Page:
Business Management:
Capital Restructuring

Just like renovating your house can make it more attractive, capital restructuring makes companies attractive to potential stakeholders, reduces costs, increases efficiency, increases EPS and gives better returns.

Companies, like individuals, never stop evolving. Competitive pressures, shareholders' demands, management decisions and regulatory and political environment, all warrant that companies keep on reinventing themselves and adapt to change. Operational, managerial and financial dimensions may therefore, often be subject to restructuring. Approaches of restructuring that a company may adopt include expansion, sell-offs, corporate control, and changes in ownership structure.

Share repurchase or buy-back is one of the most important strategies that a firm uses to restructure by changing its ownership structure. A company can use the share repurchase route when it has excess cash. The excess cash therefore, can be made to work on a better investment. The company can also buy back its shares from the market to thwart a hostile takeover bid. A buy-back also generally results in an increase in the EPS because the number of outstanding shares reduces.

Share repurchases or buy back may provide many benefits to companies. Share repurchases are one-time returns of cash. Rather than paying dividends companies can utilise excess cash to buy-back their shares. Repurchase may offer tax buffer to stockholders, because the stockholders' gains will be taxed at capital gains rate, which is usually lower than the ordinary income tax rate. Apart from these, share buy-backs can be affected in a short time facilitating fast capital restructuring. Historical data also shows that markets perceive share repurchase as a positive signal.

However, on the flip side it is possible that repurchase of shares might send negative signals; because the market might think that the company has no profitable ventures to invest in. Since repurchases erode cash resources, the company might also lose on growth opportunities. Lastly, if the repurchase decision is mismanaged, the company could risk insolvency.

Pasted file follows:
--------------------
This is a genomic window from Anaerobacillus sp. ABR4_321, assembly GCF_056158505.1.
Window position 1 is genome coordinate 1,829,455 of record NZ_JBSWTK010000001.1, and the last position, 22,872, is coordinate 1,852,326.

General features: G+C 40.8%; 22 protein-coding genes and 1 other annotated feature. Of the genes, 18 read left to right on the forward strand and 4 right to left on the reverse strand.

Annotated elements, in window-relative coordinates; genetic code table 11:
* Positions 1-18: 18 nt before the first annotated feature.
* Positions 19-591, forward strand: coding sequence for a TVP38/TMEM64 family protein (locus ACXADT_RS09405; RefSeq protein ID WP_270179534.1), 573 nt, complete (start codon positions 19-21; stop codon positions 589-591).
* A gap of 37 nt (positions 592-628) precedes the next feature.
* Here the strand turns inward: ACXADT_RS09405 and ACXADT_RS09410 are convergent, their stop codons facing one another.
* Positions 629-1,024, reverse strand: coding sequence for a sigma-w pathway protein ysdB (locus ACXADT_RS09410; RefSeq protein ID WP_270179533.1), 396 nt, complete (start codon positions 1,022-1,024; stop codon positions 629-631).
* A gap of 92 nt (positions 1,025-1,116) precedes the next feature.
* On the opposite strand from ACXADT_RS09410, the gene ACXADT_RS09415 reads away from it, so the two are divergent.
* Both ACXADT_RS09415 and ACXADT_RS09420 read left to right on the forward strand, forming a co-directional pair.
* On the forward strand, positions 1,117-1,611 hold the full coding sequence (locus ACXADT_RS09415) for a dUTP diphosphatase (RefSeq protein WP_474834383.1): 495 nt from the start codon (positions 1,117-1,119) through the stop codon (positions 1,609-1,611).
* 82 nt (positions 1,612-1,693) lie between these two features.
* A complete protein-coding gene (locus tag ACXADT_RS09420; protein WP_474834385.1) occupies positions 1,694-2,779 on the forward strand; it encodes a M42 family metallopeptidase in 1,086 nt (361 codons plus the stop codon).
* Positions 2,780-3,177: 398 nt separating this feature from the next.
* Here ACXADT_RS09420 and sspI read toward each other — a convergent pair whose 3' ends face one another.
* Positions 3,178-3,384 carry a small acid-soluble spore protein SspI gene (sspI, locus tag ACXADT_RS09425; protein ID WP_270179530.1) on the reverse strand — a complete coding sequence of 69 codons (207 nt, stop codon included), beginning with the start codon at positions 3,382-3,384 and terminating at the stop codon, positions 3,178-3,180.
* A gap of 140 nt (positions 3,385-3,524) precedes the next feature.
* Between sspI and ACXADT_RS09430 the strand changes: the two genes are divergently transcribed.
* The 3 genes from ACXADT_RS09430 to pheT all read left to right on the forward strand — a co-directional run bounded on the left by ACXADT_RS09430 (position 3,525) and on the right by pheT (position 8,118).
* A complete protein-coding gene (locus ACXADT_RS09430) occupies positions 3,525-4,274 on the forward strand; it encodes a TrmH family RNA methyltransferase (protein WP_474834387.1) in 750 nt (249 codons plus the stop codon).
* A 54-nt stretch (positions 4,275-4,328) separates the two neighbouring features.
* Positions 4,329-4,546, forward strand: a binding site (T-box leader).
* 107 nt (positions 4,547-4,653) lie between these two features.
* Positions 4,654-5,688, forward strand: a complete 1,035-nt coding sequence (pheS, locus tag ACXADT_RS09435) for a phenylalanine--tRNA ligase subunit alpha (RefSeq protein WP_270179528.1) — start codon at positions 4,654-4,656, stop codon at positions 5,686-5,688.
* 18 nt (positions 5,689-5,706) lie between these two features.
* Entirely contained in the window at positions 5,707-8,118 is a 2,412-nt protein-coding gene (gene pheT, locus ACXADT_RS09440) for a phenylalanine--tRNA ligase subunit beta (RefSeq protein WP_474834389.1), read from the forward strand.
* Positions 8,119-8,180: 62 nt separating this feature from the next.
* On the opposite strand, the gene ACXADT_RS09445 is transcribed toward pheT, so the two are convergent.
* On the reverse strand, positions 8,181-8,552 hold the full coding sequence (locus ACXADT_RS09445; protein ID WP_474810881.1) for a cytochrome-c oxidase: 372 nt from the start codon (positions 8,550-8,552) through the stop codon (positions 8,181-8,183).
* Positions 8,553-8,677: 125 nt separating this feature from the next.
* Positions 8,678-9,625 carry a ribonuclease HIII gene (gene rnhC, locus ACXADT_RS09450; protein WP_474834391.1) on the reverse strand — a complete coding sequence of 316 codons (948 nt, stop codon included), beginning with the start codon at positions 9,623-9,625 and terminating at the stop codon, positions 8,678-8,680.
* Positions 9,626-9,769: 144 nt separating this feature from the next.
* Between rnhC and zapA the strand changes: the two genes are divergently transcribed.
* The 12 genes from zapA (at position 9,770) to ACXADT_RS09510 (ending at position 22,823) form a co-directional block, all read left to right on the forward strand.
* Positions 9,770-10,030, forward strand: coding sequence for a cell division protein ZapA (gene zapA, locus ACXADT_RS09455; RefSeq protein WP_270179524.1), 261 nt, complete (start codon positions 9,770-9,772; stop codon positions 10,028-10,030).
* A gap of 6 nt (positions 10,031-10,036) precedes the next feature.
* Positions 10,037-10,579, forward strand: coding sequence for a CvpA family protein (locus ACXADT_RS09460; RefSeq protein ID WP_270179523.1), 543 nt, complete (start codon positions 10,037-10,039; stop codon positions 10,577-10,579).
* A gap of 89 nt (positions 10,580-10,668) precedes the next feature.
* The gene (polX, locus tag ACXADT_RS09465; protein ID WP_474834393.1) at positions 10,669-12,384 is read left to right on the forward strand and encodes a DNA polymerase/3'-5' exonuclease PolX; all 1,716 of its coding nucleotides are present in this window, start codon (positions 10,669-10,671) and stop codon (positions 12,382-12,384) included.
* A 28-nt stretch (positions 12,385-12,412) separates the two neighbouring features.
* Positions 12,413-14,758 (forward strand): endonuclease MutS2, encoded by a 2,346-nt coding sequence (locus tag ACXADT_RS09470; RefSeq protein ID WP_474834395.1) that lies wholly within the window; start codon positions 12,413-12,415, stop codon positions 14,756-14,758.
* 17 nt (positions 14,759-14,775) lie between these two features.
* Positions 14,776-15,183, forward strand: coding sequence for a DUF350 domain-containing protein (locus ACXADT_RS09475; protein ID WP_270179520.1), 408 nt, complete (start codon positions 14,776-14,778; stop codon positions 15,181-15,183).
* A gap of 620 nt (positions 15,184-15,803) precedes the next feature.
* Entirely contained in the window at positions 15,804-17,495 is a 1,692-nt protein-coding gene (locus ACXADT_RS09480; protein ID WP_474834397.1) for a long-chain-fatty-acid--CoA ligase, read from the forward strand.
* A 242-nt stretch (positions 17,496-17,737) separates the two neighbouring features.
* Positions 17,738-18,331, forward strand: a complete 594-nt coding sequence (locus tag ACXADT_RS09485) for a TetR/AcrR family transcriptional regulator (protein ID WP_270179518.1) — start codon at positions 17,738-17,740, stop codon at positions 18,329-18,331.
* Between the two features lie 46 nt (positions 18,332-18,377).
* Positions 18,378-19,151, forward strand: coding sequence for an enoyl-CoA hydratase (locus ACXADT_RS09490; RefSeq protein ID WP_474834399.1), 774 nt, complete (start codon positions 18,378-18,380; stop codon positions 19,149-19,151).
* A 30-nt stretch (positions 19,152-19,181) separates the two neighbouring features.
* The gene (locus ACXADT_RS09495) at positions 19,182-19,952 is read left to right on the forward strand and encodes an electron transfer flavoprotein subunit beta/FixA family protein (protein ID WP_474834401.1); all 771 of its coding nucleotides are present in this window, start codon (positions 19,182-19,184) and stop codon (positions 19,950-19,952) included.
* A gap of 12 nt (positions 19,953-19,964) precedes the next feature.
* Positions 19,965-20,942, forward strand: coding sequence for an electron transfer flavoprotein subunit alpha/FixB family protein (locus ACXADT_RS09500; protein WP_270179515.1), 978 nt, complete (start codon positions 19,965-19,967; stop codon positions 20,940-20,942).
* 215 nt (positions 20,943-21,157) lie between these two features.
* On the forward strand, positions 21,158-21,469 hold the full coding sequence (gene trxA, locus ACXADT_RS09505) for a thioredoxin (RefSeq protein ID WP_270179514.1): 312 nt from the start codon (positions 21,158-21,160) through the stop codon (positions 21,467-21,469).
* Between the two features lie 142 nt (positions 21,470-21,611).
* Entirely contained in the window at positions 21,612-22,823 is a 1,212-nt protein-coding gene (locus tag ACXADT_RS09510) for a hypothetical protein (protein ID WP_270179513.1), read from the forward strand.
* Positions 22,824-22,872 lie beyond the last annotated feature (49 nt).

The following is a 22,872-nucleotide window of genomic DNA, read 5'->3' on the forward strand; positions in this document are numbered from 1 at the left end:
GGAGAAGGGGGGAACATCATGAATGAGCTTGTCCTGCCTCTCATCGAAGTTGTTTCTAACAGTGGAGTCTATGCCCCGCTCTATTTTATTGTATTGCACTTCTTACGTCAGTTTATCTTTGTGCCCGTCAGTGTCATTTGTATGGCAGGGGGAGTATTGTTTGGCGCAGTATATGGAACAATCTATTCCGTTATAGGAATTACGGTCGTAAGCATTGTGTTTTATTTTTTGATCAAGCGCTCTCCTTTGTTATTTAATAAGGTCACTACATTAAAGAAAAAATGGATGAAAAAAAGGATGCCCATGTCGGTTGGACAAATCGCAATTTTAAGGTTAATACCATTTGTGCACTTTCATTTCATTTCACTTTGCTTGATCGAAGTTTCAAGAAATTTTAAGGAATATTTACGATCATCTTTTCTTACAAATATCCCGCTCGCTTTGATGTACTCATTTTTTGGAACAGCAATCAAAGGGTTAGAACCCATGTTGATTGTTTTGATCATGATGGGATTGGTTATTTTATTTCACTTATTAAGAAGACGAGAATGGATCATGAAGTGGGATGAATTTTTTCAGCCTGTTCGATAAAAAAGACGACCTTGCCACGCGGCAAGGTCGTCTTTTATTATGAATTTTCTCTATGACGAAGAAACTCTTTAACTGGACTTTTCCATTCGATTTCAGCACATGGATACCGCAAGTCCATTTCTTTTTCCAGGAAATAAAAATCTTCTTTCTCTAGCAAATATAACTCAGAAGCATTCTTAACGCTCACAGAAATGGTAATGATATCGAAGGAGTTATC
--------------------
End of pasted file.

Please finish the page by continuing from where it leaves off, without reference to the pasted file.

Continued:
The shares that companies wish to buy back are the outstanding shares of the common stock. They might be with the common investors or might be in the possession of some large investors. The firm usually offers a premium to shareholders above the market price of the share while repurchasing them. What are the methods that a firm can employ?

The buy-back methods include repurchase tender offer, open market purchases, and privately negotiated repurchases. The firm might issue a cash tender offer in the open market to repurchase its shares. The tender offer usually sets forth the number of shares that the company wishes to repurchase as well as the price at which it will repurchase the shares. The tender offer is also a time-bound offer and states the period for which the offer would be extended. Tender offers are mostly used for large equity repurchases.

In developed markets open market repurchases occur more often than tender offers because they are much cheaper to administer. Open market purchases can also be spread over longer time periods than tender offers. Open market purchases offers are most often used for small equity repurchases.

Negotiated purchases might be used to thwart the actions of a raiding company, which is trying to mop the shares of the target company from the market. Negotiated purchases involve a small number of investors who hold significant chunks of a firm's shares.

Besides being a strictly financial decision, share buy-back is also an information signal to the market. For example, if the firm offers to buy-back its shares at a very high premium, it might send a signal that the firm believes that its stock is undervalued. The decision to go for share buy-back or invest the spare cash in other activities is a tough one. Usually, managers and shareholders have different views on the issue. However, the management-shareholder conflict can be resolved when there are large shareholders who can monitor and discipline the management.

Information is for educational and informational purposes only and is not be interpreted as financial or legal advice. This does not represent a recommendation to buy, sell, or hold any security. Please consult your financial advisor.